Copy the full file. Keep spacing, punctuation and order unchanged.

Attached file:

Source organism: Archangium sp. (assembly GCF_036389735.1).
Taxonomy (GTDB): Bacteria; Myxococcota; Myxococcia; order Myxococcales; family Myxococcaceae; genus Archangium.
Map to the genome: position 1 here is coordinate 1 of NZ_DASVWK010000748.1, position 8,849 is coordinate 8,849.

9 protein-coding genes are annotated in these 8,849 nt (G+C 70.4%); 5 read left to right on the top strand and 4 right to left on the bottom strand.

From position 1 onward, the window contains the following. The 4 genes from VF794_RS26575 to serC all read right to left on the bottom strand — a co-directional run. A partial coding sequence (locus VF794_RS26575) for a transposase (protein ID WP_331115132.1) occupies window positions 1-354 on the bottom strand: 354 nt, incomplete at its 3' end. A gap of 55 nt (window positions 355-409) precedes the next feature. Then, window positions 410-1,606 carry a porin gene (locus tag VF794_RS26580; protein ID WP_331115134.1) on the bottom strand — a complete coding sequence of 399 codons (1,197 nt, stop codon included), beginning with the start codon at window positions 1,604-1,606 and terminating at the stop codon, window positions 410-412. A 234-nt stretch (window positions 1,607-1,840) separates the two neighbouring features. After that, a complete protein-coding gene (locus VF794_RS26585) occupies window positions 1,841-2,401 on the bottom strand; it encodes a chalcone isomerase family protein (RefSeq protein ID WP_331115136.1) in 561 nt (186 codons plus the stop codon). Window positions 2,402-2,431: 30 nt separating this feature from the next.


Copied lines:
Source organism: Archangium sp. (assembly GCF_036389735.1).
Taxonomy (GTDB): Bacteria; Myxococcota; Myxococcia; order Myxococcales; family Myxococcaceae; genus Archangium.
Map to the genome: position 1 here is coordinate 1 of NZ_DASVWK010000748.1, position 8,849 is coordinate 8,849.

9 protein-coding genes are annotated in these 8,849 nt (G+C 70.4%); 5 read left to right on the top strand and 4 right to left on the bottom strand.

From position 1 onward, the window contains the following. The 4 genes from VF794_RS26575 to serC all read right to left on the bottom strand — a co-directional run. A partial coding sequence (locus VF794_RS26575) for a transposase (protein ID WP_331115132.1) occupies window positions 1-354 on the bottom strand: 354 nt, incomplete at its 3' end. A gap of 55 nt (window positions 355-409) precedes the next feature. Then, window positions 410-1,606 carry a porin gene (locus tag VF794_RS26580; protein ID WP_331115134.1) on the bottom strand — a complete coding sequence of 399 codons (1,197 nt, stop codon included), beginning with the start codon at window positions 1,604-1,606 and terminating at the stop codon, window positions 410-412. A 234-nt stretch (window positions 1,607-1,840) separates the two neighbouring features. After that, a complete protein-coding gene (locus VF794_RS26585) occupies window positions 1,841-2,401 on the bottom strand; it encodes a chalcone isomerase family protein (RefSeq protein ID WP_331115136.1) in 561 nt (186 codons plus the stop codon). Window positions 2,402-2,431: 30 nt separating this feature from the next.